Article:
ESPN Events is joining forces with Marvel Studios and The Walt Disney Company on a “Black Panther: Wakanda Forever” collaboration this weekend at the 2022 Cricket MEAC/SWAC Challenge Kickoff, the season-opening college football game between Historically Black Colleges and Universities (HBCU). Elements of the highly anticipated film will be incorporated into the game presentation at the stadium and during ESPN’s national primetime telecast (7 p.m. ET on ESPN) when Howard University faces Alabama State University on Saturday, Aug. 27, at Center Parc Stadium in Atlanta.
With “Black Panther: Wakanda Forever” opening in U.S. theaters November 11, fans will be treated to preview clips of the film both inside the stadium on video boards and within the national ESPN telecast.
The game presentation will begin with a special tease open written and narrated by award-winning journalist William C. Rhoden of ESPN’s Andscape, connecting the spirit of Black Panther’s fictional country of Wakanda to the real-life reflection of the city of Atlanta and the importance of HBCUs within the Black community.
Inside the stadium, fans will be able to pose for pictures at a special Black Panther photo booth, and 15,000 promotional posters will be distributed at the game.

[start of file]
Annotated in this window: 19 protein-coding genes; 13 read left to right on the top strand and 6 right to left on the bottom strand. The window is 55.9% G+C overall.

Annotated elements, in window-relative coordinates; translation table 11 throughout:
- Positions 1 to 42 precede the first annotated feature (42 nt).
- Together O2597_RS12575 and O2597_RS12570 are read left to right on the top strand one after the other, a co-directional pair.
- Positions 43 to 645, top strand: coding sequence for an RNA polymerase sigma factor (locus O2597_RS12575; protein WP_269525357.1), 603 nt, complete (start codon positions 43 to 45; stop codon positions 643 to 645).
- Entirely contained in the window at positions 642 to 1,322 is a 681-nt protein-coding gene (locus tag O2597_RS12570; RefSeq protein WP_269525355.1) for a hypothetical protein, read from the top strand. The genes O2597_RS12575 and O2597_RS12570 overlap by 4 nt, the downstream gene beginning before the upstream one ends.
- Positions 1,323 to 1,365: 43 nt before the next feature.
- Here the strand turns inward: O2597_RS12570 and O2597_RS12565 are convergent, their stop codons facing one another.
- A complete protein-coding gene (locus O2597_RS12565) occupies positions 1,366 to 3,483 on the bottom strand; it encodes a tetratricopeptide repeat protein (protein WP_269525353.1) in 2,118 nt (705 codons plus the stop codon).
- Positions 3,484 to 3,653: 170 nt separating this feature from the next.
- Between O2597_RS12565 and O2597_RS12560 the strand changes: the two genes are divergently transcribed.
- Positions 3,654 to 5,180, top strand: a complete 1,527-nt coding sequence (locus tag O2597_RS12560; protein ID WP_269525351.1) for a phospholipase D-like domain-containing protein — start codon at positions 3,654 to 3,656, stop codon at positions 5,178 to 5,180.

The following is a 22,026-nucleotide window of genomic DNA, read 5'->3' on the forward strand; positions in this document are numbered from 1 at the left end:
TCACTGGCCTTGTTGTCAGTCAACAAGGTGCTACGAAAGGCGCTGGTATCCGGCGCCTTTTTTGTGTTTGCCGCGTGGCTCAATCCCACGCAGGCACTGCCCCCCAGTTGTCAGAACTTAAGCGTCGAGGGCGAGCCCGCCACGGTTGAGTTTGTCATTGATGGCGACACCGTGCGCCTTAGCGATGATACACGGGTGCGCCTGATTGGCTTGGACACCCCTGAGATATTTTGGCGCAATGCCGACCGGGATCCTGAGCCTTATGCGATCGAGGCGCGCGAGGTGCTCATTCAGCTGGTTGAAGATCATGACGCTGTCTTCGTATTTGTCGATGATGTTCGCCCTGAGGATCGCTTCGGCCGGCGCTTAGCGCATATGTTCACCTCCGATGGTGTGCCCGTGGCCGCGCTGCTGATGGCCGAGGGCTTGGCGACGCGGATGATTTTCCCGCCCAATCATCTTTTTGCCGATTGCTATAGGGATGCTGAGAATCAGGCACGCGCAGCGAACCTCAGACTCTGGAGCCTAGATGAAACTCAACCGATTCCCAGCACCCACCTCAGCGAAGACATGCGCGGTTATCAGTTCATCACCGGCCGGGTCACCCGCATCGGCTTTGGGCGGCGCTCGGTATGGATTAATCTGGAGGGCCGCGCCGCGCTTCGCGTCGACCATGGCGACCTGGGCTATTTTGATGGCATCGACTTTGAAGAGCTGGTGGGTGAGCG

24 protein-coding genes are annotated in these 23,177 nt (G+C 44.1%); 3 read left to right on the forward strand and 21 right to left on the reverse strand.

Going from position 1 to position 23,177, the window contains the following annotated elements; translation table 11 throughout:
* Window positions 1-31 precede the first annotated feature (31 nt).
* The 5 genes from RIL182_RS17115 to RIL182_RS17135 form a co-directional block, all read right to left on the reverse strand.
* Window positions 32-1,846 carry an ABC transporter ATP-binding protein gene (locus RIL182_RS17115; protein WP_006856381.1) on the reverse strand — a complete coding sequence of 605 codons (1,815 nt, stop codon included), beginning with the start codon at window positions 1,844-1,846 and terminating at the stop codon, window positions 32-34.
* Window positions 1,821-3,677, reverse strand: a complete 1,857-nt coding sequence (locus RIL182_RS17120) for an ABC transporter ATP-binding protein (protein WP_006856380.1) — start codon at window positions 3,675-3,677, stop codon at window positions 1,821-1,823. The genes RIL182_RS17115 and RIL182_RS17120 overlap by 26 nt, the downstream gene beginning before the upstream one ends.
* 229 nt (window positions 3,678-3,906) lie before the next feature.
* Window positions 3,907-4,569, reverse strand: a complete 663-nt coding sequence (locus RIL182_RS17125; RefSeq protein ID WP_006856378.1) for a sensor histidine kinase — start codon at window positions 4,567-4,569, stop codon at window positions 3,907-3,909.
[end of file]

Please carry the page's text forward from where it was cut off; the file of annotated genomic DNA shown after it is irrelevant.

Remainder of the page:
“The upcoming release of ‘Black Panther: Wakanda Forever’ provides a unique and very meaningful opportunity to work with Marvel Studios to bring this first-look engagement moment to our fans,” said John T. Grant, executive director of the Cricket MEAC/SWAC Challenge Kickoff. “There is no better place than Atlanta, which we call Wakanda, and this game platform to integrate such an episodic moment with HBCUs.”
Annually featuring programs from the Mid-Eastern Athletic Conference (MEAC) and the Southwestern Athletic Conference (SWAC), the MEAC/SWAC Challenge Kickoff is one of the marquee events of the HBCU football season. In addition to the game, a variety of special events will take place over the three-day weekend in Atlanta celebrating the tradition, legacy and values of Historically Black Colleges and Universities.